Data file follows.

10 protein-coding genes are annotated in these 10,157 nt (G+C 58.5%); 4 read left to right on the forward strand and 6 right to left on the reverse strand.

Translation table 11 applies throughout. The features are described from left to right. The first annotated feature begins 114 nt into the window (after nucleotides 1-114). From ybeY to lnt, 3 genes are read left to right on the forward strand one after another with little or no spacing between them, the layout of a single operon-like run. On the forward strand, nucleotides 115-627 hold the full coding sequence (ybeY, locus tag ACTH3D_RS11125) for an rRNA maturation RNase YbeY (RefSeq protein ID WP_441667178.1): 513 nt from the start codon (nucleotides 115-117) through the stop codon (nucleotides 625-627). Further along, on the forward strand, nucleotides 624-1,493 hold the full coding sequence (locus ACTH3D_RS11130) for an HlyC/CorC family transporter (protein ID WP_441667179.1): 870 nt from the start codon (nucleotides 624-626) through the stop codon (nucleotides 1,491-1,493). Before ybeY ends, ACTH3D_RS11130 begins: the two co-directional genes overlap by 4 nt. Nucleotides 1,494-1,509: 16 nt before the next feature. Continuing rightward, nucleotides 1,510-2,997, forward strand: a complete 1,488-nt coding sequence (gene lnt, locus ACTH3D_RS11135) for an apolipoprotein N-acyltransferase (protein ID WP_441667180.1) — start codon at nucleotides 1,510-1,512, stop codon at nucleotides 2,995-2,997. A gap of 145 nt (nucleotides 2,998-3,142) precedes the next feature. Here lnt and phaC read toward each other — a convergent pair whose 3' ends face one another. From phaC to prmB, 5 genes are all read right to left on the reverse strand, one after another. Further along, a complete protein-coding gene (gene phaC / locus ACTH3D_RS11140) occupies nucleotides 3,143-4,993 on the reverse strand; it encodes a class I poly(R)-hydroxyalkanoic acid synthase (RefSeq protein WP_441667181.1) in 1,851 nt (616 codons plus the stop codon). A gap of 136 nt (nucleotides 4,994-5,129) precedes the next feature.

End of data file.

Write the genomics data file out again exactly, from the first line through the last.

10 protein-coding genes are annotated in these 10,157 nt (G+C 58.5%); 4 read left to right on the forward strand and 6 right to left on the reverse strand.

Translation table 11 applies throughout. The features are described from left to right. The first annotated feature begins 114 nt into the window (after nucleotides 1-114). From ybeY to lnt, 3 genes are read left to right on the forward strand one after another with little or no spacing between them, the layout of a single operon-like run. On the forward strand, nucleotides 115-627 hold the full coding sequence (ybeY, locus tag ACTH3D_RS11125) for an rRNA maturation RNase YbeY (RefSeq protein ID WP_441667178.1): 513 nt from the start codon (nucleotides 115-117) through the stop codon (nucleotides 625-627). Further along, on the forward strand, nucleotides 624-1,493 hold the full coding sequence (locus ACTH3D_RS11130) for an HlyC/CorC family transporter (protein ID WP_441667179.1): 870 nt from the start codon (nucleotides 624-626) through the stop codon (nucleotides 1,491-1,493). Before ybeY ends, ACTH3D_RS11130 begins: the two co-directional genes overlap by 4 nt. Nucleotides 1,494-1,509: 16 nt before the next feature. Continuing rightward, nucleotides 1,510-2,997, forward strand: a complete 1,488-nt coding sequence (gene lnt, locus ACTH3D_RS11135) for an apolipoprotein N-acyltransferase (protein ID WP_441667180.1) — start codon at nucleotides 1,510-1,512, stop codon at nucleotides 2,995-2,997. A gap of 145 nt (nucleotides 2,998-3,142) precedes the next feature. Here lnt and phaC read toward each other — a convergent pair whose 3' ends face one another. From phaC to prmB, 5 genes are all read right to left on the reverse strand, one after another. Further along, a complete protein-coding gene (gene phaC / locus ACTH3D_RS11140) occupies nucleotides 3,143-4,993 on the reverse strand; it encodes a class I poly(R)-hydroxyalkanoic acid synthase (RefSeq protein WP_441667181.1) in 1,851 nt (616 codons plus the stop codon). A gap of 136 nt (nucleotides 4,994-5,129) precedes the next feature.